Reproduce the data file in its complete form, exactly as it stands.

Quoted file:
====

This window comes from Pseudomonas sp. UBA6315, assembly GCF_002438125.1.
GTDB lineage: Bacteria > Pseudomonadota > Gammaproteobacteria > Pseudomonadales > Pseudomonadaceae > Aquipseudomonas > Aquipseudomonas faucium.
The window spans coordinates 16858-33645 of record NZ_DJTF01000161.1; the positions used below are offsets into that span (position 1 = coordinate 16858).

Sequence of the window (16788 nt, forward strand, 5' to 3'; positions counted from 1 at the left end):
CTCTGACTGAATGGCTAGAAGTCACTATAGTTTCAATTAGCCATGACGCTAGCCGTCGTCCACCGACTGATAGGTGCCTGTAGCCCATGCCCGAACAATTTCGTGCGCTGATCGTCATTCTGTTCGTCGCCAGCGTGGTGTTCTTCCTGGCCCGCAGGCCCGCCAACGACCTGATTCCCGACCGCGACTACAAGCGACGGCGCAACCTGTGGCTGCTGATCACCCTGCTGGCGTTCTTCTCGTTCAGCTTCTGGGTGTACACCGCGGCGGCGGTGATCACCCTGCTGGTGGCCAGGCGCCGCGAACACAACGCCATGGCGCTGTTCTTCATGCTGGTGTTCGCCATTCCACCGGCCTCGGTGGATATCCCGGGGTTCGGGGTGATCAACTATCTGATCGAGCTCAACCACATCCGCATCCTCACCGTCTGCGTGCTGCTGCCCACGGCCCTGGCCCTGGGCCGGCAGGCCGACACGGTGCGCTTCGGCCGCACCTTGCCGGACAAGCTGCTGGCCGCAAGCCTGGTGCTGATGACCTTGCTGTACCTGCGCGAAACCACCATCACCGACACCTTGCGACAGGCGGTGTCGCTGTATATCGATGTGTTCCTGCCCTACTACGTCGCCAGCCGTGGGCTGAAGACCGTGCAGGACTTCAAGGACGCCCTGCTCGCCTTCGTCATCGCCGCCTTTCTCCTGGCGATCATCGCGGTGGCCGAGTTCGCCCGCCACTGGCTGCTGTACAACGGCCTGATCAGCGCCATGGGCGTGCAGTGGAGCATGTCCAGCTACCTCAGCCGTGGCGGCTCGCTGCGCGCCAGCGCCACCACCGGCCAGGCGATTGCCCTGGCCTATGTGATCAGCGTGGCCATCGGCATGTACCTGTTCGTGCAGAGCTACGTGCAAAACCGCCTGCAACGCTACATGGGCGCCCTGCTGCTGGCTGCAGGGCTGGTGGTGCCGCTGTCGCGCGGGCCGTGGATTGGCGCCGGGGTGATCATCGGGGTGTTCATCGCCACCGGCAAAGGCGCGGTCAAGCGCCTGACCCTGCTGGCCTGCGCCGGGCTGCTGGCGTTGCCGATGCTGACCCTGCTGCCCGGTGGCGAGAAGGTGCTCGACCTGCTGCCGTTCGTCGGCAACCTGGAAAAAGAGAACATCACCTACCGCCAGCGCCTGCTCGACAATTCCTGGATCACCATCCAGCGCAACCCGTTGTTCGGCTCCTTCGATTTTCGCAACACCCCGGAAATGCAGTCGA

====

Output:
This window comes from Pseudomonas sp. UBA6315, assembly GCF_002438125.1.
GTDB lineage: Bacteria > Pseudomonadota > Gammaproteobacteria > Pseudomonadales > Pseudomonadaceae > Aquipseudomonas > Aquipseudomonas faucium.
The window spans coordinates 16858-33645 of record NZ_DJTF01000161.1; the positions used below are offsets into that span (position 1 = coordinate 16858).

Sequence of the window (16788 nt, forward strand, 5' to 3'; positions counted from 1 at the left end):
CTCTGACTGAATGGCTAGAAGTCACTATAGTTTCAATTAGCCATGACGCTAGCCGTCGTCCACCGACTGATAGGTGCCTGTAGCCCATGCCCGAACAATTTCGTGCGCTGATCGTCATTCTGTTCGTCGCCAGCGTGGTGTTCTTCCTGGCCCGCAGGCCCGCCAACGACCTGATTCCCGACCGCGACTACAAGCGACGGCGCAACCTGTGGCTGCTGATCACCCTGCTGGCGTTCTTCTCGTTCAGCTTCTGGGTGTACACCGCGGCGGCGGTGATCACCCTGCTGGTGGCCAGGCGCCGCGAACACAACGCCATGGCGCTGTTCTTCATGCTGGTGTTCGCCATTCCACCGGCCTCGGTGGATATCCCGGGGTTCGGGGTGATCAACTATCTGATCGAGCTCAACCACATCCGCATCCTCACCGTCTGCGTGCTGCTGCCCACGGCCCTGGCCCTGGGCCGGCAGGCCGACACGGTGCGCTTCGGCCGCACCTTGCCGGACAAGCTGCTGGCCGCAAGCCTGGTGCTGATGACCTTGCTGTACCTGCGCGAAACCACCATCACCGACACCTTGCGACAGGCGGTGTCGCTGTATATCGATGTGTTCCTGCCCTACTACGTCGCCAGCCGTGGGCTGAAGACCGTGCAGGACTTCAAGGACGCCCTGCTCGCCTTCGTCATCGCCGCCTTTCTCCTGGCGATCATCGCGGTGGCCGAGTTCGCCCGCCACTGGCTGCTGTACAACGGCCTGATCAGCGCCATGGGCGTGCAGTGGAGCATGTCCAGCTACCTCAGCCGTGGCGGCTCGCTGCGCGCCAGCGCCACCACCGGCCAGGCGATTGCCCTGGCCTATGTGATCAGCGTGGCCATCGGCATGTACCTGTTCGTGCAGAGCTACGTGCAAAACCGCCTGCAACGCTACATGGGCGCCCTGCTGCTGGCTGCAGGGCTGGTGGTGCCGCTGTCGCGCGGGCCGTGGATTGGCGCCGGGGTGATCATCGGGGTGTTCATCGCCACCGGCAAAGGCGCGGTCAAGCGCCTGACCCTGCTGGCCTGCGCCGGGCTGCTGGCGTTGCCGATGCTGACCCTGCTGCCCGGTGGCGAGAAGGTGCTCGACCTGCTGCCGTTCGTCGGCAACCTGGAAAAAGAGAACATCACCTACCGCCAGCGCCTGCTCGACAATTCCTGGATCACCATCCAGCGCAACCCGTTGTTCGGCTCCTTCGATTTTCGCAACACCCCGGAAATGCAGTCGA